What is it about a picnic basket? The sight of one in a department store, antique mall, magazine, or movie will tug at my heart-strings instantly. Don’t even get me started on actual picnic baskets on actual picnic blankets in an actual park!
So when I saw one, full of gorgeous molasses cookies, propped on bales of straw, in one of my favorite cookbooks … I checked my cupboard for molasses. Since making this particular recipe, I have never strayed.
It is the best.
And it is best in the fall.
There is a beloved set of scriptural verses from Ecclesiastes 3 that says “To every thing there is a season, and a time to every purpose under heaven.” Now, of course, it doesn’t say “a time to make molasses cookies” but it does say “a time to plant and a time to pluck up that which is planted” (sometimes you just have to go with the King James Version for the poetry). When fall arrives in the midwest and the harvest begins, our cravings turn to warm, smoky, spicy flavors. And by spicy I mean cinnamon, ginger, nutmeg and clove. Apples, squash, pumpkin, sweet potatoes, oatmeal … all call for some butter, sugar/molasses and spice.
It would seem that I have made my point for molasses cookies tasting the best in the fall because my now-grown boys cannot fathom anyone eating molasses cookies in the spring or summer. They will allow for an occasional infraction in the winter … if all the Christmas cookies are gone.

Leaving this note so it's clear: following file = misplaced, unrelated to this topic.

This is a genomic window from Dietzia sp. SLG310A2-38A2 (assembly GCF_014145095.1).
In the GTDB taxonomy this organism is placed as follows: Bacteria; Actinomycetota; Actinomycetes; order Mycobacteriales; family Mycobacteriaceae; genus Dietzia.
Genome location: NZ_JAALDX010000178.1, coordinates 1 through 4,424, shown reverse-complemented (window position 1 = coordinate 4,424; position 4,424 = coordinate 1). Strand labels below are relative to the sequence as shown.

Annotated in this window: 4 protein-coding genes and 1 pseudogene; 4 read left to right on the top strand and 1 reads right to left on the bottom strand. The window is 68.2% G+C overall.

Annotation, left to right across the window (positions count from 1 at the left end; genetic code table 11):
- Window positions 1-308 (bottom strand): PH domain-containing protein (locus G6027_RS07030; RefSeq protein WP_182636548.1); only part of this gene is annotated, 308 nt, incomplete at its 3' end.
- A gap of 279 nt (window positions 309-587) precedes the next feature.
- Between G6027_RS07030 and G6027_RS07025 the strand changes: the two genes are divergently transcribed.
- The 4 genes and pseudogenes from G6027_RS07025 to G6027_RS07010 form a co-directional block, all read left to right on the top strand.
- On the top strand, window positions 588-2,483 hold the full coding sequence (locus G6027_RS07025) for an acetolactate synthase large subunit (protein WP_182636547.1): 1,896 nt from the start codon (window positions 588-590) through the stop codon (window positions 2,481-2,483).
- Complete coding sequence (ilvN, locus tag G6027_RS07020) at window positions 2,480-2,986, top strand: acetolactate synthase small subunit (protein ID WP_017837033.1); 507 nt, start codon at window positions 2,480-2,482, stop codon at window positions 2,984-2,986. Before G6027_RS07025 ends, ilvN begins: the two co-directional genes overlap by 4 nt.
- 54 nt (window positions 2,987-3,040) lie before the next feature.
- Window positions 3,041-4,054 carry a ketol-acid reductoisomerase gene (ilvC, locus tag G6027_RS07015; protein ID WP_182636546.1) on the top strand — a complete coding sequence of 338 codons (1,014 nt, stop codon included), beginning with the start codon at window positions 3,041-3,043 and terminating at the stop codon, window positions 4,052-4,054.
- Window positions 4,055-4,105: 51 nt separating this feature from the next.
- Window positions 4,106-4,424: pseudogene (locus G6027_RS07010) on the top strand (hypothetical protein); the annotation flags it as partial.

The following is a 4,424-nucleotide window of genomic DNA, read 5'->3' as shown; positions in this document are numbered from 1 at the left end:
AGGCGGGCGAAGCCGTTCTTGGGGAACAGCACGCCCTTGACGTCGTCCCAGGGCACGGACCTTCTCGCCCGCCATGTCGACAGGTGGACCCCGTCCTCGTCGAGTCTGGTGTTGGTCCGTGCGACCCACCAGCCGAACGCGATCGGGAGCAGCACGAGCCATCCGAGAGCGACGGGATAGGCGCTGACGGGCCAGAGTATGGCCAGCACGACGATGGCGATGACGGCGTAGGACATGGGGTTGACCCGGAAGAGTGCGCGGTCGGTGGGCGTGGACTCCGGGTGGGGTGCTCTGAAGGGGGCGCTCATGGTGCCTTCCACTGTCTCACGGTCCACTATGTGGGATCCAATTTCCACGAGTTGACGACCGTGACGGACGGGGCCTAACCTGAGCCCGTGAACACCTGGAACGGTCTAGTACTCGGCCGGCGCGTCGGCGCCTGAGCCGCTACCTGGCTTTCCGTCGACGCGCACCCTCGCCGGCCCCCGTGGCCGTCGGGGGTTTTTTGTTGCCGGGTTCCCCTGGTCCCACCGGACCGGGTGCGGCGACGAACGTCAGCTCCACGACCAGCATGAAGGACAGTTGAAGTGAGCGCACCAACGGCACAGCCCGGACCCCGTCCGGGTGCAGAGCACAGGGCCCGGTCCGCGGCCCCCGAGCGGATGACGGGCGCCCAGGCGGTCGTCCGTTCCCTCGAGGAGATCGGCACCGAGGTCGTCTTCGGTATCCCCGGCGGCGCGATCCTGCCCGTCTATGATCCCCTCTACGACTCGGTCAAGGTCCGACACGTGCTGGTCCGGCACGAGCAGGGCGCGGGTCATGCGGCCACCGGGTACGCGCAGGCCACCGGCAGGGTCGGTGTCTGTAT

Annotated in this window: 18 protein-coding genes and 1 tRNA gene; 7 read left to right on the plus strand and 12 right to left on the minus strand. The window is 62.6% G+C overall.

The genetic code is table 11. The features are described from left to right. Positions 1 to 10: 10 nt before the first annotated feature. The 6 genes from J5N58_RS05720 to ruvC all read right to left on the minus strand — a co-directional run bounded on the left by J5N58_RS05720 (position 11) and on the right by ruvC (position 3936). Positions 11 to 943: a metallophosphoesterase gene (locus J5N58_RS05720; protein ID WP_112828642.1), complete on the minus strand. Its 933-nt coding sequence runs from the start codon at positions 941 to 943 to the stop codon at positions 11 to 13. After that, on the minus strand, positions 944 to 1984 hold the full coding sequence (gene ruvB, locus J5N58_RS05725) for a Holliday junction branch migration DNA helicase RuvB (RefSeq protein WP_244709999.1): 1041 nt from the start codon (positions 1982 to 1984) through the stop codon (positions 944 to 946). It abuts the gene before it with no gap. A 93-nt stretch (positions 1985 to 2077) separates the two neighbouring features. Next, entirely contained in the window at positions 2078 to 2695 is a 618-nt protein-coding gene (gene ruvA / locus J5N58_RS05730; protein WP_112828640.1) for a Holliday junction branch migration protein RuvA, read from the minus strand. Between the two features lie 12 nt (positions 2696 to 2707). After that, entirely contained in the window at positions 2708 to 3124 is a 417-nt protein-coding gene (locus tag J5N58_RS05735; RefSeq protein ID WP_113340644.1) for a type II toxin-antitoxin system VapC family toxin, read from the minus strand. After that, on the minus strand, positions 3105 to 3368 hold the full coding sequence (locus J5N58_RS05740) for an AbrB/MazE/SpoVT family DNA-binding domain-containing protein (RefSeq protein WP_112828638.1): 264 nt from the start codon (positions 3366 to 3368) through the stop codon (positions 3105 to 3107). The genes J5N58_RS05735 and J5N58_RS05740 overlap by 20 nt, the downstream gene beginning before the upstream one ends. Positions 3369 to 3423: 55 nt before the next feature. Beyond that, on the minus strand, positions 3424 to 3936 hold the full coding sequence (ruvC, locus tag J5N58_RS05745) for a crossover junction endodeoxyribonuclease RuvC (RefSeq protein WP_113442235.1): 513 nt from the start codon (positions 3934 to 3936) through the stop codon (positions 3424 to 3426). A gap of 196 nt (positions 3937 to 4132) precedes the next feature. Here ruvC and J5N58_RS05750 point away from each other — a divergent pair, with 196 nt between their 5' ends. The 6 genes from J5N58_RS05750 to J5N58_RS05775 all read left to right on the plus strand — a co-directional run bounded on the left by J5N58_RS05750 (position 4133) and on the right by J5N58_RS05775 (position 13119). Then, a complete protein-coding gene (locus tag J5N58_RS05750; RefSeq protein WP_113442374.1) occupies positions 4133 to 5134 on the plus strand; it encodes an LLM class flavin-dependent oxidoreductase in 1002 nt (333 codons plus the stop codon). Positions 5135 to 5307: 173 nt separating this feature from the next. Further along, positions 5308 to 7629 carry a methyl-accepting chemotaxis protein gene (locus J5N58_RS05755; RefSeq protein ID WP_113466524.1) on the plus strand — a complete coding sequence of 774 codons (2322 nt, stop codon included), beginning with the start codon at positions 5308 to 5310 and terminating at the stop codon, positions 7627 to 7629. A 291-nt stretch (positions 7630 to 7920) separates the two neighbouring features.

Soft Molasses Cookies
1/2 cup butter, softened
1/2 cup solid vegetable shortening (not margarine)
1 1/2 cups sugar
1/2 cup molasses
4 cups flour
1/2 teaspoon salt
2 1/4 teaspoons baking soda
2 1/4 teaspoons ground ginger
1 1/2 teaspoons ground cloves
1 1/2 teaspoons ground cinnamon
Preheat oven to 350°.
In a large mixing bowl, mix together butter and shortening. Add sugar slowly and cream ingredients together until light-colored and fluffy. Blend in molasses and eggs.
In another bowl, combine flour, salt, baking soda, ginger, cloves, and cinnamon with a whisk until spices are thoroughly distributed. Gradually mix flour mixture (a cup or so at a time) into creamed ingredients until dough is blended and smooth. Form dough into 1 1/2 inch balls, roll in sugar and place 2 inches apart on a greased cookie sheet.
Bake for 12-15 minutes, until top of cookie has cracked as seen in the picture. Do not overbake. Remove from oven and allow to cool 2-3 minutes on cookie sheet before transferring to a baking rack. Allow to cool completely.
Yield: about 3 dozen cookies.
I credit “A Taste of the Country”, third edition, and LaVonne Hegland of Minnesota, for this recipe. I don’t change one thing in this recipe. It is perfect. Thank you, LaVonne! My family thanks you!
(For a little more background on how I came to own and cherish this series of cookbooks, click here.)
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